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Three children *** Two parents *** one dog *** Country loving *** Cottage dwelling in the South-West of the UK. That’s us!

We’ve been blogging since January 2010, about everyday happenings that bring us joy.

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  • Kim Carberry What a funny looking fella. It looks like a lot of work went into creating this. You have a very talented young lady x #MMBC 18 Feb
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Welsh cakes down the generations

weighing out the flour

With St David’s day just 2 days away, it was time to make welsh cakes, yesterday. BL loves to help me make these yummy cakes. She takes on the weighing out and cutting out.

Welsh cakes always remind me of visiting my welsh Grandma. She would have a batch ready in a tin for all the grandchildren. To me, these cakes still epitomize the perfect welsh cake. And always will. She used beef lard and fried them, which added the flavour. My adaption of her recipe exchanges butter for lard and I dry fry them. Flavour is less, but I hope the calorific value and fat content is less too.

It’s strange to think that my children’s idea of welsh cakes, will be my version and not hers. She died before they were old enough to sample the contents of her tin.

cutting out welsh cakes2

As promised, I am going to share my recipe for welsh cakes. In time for St David’s day.

Ingredients

1lb (450g) self raising flour
8oz (225g) softened butter
6oz (175g) caster sugar
3oz (80g) sultanas or currants
2 eggs
1 tsp of mixed spice
pinch of salt
splash of milk

makes about 30 cakes

Method

  1. In a bowl, rub the butter into the flour and salt with fingertips (or throw into the food mixer) until it resembles breadcrumbs and no big lumps are left.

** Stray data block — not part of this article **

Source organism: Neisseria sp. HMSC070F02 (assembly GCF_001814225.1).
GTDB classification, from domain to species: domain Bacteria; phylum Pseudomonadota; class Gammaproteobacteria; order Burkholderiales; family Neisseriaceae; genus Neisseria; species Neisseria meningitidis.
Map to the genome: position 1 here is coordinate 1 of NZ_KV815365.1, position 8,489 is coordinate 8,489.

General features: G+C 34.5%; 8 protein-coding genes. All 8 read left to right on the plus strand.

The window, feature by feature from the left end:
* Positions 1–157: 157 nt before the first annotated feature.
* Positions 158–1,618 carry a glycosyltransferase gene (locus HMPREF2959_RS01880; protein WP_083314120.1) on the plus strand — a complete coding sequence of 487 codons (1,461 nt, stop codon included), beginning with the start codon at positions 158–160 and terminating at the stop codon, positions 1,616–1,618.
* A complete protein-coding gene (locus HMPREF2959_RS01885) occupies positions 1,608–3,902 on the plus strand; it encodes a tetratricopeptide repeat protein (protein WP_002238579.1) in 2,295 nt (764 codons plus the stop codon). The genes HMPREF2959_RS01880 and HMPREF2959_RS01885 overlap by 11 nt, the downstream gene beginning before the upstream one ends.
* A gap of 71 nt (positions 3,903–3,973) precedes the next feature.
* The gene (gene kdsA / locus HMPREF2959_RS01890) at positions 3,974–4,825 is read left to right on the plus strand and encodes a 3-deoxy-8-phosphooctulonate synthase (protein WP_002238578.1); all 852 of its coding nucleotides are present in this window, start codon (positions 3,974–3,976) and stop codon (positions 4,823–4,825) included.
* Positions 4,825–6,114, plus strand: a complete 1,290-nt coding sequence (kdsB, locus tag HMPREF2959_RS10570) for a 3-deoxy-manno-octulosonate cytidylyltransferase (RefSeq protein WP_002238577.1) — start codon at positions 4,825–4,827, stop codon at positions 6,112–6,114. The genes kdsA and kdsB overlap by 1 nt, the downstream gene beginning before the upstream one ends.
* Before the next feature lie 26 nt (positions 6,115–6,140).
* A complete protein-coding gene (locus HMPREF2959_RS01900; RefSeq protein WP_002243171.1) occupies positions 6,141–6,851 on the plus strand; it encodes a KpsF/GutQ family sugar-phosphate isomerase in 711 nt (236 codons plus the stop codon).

2. Add the sugar, eggs, spice and dried fruit.
  3. Mix until it becomes a dough. If it is too dry, add a splash of milk. The dough should not be sticky, but easy to manage.
  4. Roll out the dough on a floured surface until the dough is about half a centremetre thick.
  5. Use a round cutter. I use an 8cm cutter.
  6. Pop them into a flat frying pan or, we use a bakestone griddle(see photo below). I line my griddle with a silicon baking sheet, so that I don’t need any extra fat to fry it in, but otherwise the pan will need a light greasing. They will rise slightly, but they don’t tend to spread.
  7. Cook over a medium heat. Too hot and they will burn before the inside cooks. Too slow and they will turn out dry. They should be a golden brown on both sides, so don’t forget to turn them.
  8. Once ready, remove from the pan, and cool the cakes on a wire tray, but they are even better warm.
  9. (optional) the cakes can be sprinkled with caster sugar, whilst warm, but they don’t need it.cutting out welsh cakes

Once the first batch is out of the pan, BL tends to grab a few and disappear. Soon after, her little brother will appear and help himself. Even the dogs queue up. Then I am left to cook the rest. That’s ok. BL knows how to make them and I’ve passed this recipe on to her.

welsh cakes cooking

Who knows. Maybe she will make my welsh cakes with her children. Maybe even talk about her welsh Great Grandma. I hope so.

The welsh cakes can be frozen. When needed, defrost. Pop in a tray and cover with tin foil. Warm them up in a medium oven, until sufficiently hot.

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